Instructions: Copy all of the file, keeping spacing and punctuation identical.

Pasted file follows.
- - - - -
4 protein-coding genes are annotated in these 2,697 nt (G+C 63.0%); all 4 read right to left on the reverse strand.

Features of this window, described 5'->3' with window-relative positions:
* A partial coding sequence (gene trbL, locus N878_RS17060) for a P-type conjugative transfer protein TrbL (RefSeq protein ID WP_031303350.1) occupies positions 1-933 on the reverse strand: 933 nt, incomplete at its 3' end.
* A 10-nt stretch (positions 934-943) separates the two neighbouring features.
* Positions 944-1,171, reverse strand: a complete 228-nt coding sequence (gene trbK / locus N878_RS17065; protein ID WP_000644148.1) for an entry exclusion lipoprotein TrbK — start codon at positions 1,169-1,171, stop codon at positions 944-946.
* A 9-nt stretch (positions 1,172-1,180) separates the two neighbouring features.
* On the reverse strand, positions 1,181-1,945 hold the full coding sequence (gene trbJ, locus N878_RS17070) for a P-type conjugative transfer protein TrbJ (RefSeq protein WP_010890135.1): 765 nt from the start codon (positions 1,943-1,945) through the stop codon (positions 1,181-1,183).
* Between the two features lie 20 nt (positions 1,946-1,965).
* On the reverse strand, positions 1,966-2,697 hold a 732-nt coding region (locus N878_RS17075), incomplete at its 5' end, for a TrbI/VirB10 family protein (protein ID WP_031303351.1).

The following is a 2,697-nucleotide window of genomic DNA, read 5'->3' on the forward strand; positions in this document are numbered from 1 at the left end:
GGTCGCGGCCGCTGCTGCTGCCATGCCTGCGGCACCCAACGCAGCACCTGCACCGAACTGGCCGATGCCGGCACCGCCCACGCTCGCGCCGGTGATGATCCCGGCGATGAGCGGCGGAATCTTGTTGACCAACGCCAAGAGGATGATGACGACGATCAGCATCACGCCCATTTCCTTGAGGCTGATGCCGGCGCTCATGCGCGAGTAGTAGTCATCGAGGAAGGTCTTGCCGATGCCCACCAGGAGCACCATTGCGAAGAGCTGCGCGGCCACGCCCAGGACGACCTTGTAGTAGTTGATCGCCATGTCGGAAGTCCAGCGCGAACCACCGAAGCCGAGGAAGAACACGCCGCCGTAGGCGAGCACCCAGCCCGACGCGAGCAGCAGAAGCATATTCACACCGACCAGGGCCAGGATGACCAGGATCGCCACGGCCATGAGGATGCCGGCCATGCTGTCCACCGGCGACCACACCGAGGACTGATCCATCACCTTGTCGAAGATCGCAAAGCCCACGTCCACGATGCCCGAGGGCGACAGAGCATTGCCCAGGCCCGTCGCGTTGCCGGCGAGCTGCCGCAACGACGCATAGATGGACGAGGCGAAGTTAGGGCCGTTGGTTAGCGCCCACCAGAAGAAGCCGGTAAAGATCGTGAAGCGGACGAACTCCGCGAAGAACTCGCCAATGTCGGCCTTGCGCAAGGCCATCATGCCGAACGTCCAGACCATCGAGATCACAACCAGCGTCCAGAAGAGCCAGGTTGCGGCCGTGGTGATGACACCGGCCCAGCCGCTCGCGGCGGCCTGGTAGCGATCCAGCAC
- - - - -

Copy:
4 protein-coding genes are annotated in these 2,697 nt (G+C 63.0%); all 4 read right to left on the reverse strand.

Features of this window, described 5'->3' with window-relative positions:
* A partial coding sequence (gene trbL, locus N878_RS17060) for a P-type conjugative transfer protein TrbL (RefSeq protein ID WP_031303350.1) occupies positions 1-933 on the reverse strand: 933 nt, incomplete at its 3' end.
* A 10-nt stretch (positions 934-943) separates the two neighbouring features.
* Positions 944-1,171, reverse strand: a complete 228-nt coding sequence (gene trbK / locus N878_RS17065; protein ID WP_000644148.1) for an entry exclusion lipoprotein TrbK — start codon at positions 1,169-1,171, stop codon at positions 944-946.
* A 9-nt stretch (positions 1,172-1,180) separates the two neighbouring features.
* On the reverse strand, positions 1,181-1,945 hold the full coding sequence (gene trbJ, locus N878_RS17070) for a P-type conjugative transfer protein TrbJ (RefSeq protein WP_010890135.1): 765 nt from the start codon (positions 1,943-1,945) through the stop codon (positions 1,181-1,183).
* Between the two features lie 20 nt (positions 1,946-1,965).
* On the reverse strand, positions 1,966-2,697 hold a 732-nt coding region (locus N878_RS17075), incomplete at its 5' end, for a TrbI/VirB10 family protein (protein ID WP_031303351.1).

The following is a 2,697-nucleotide window of genomic DNA, read 5'->3' on the forward strand; positions in this document are numbered from 1 at the left end:
GGTCGCGGCCGCTGCTGCTGCCATGCCTGCGGCACCCAACGCAGCACCTGCACCGAACTGGCCGATGCCGGCACCGCCCACGCTCGCGCCGGTGATGATCCCGGCGATGAGCGGCGGAATCTTGTTGACCAACGCCAAGAGGATGATGACGACGATCAGCATCACGCCCATTTCCTTGAGGCTGATGCCGGCGCTCATGCGCGAGTAGTAGTCATCGAGGAAGGTCTTGCCGATGCCCACCAGGAGCACCATTGCGAAGAGCTGCGCGGCCACGCCCAGGACGACCTTGTAGTAGTTGATCGCCATGTCGGAAGTCCAGCGCGAACCACCGAAGCCGAGGAAGAACACGCCGCCGTAGGCGAGCACCCAGCCCGACGCGAGCAGCAGAAGCATATTCACACCGACCAGGGCCAGGATGACCAGGATCGCCACGGCCATGAGGATGCCGGCCATGCTGTCCACCGGCGACCACACCGAGGACTGATCCATCACCTTGTCGAAGATCGCAAAGCCCACGTCCACGATGCCCGAGGGCGACAGAGCATTGCCCAGGCCCGTCGCGTTGCCGGCGAGCTGCCGCAACGACGCATAGATGGACGAGGCGAAGTTAGGGCCGTTGGTTAGCGCCCACCAGAAGAAGCCGGTAAAGATCGTGAAGCGGACGAACTCCGCGAAGAACTCGCCAATGTCGGCCTTGCGCAAGGCCATCATGCCGAACGTCCAGACCATCGAGATCACAACCAGCGTCCAGAAGAGCCAGGTTGCGGCCGTGGTGATGACACCGGCCCAGCCGCTCGCGGCGGCCTGGTAGCGATCCAGCAC